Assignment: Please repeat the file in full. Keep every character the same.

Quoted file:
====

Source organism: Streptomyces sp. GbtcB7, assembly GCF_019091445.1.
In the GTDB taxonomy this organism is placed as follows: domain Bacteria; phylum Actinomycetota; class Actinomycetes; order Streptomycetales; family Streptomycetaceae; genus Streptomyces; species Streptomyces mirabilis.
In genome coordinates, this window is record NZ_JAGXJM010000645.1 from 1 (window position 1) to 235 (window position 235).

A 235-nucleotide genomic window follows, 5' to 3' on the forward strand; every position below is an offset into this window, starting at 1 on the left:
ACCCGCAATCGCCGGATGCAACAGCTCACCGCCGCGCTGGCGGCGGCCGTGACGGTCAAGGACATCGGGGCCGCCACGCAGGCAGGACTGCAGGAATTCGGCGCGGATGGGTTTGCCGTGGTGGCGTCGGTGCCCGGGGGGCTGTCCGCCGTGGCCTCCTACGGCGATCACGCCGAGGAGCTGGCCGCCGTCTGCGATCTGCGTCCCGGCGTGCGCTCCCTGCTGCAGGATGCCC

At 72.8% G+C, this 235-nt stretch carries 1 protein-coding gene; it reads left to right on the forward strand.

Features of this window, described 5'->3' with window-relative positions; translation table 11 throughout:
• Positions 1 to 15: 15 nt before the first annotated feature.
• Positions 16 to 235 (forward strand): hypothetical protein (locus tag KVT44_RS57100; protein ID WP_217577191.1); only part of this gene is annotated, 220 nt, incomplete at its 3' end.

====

Source organism: Streptomyces sp. GbtcB7, assembly GCF_019091445.1.
In the GTDB taxonomy this organism is placed as follows: domain Bacteria; phylum Actinomycetota; class Actinomycetes; order Streptomycetales; family Streptomycetaceae; genus Streptomyces; species Streptomyces mirabilis.
In genome coordinates, this window is record NZ_JAGXJM010000645.1 from 1 (window position 1) to 235 (window position 235).

A 235-nucleotide genomic window follows, 5' to 3' on the forward strand; every position below is an offset into this window, starting at 1 on the left:
ACCCGCAATCGCCGGATGCAACAGCTCACCGCCGCGCTGGCGGCGGCCGTGACGGTCAAGGACATCGGGGCCGCCACGCAGGCAGGACTGCAGGAATTCGGCGCGGATGGGTTTGCCGTGGTGGCGTCGGTGCCCGGGGGGCTGTCCGCCGTGGCCTCCTACGGCGATCACGCCGAGGAGCTGGCCGCCGTCTGCGATCTGCGTCCCGGCGTGCGCTCCCTGCTGCAGGATGCCC

At 72.8% G+C, this 235-nt stretch carries 1 protein-coding gene; it reads left to right on the forward strand.

Features of this window, described 5'->3' with window-relative positions; translation table 11 throughout:
• Positions 1 to 15: 15 nt before the first annotated feature.
• Positions 16 to 235 (forward strand): hypothetical protein (locus tag KVT44_RS57100; protein ID WP_217577191.1); only part of this gene is annotated, 220 nt, incomplete at its 3' end.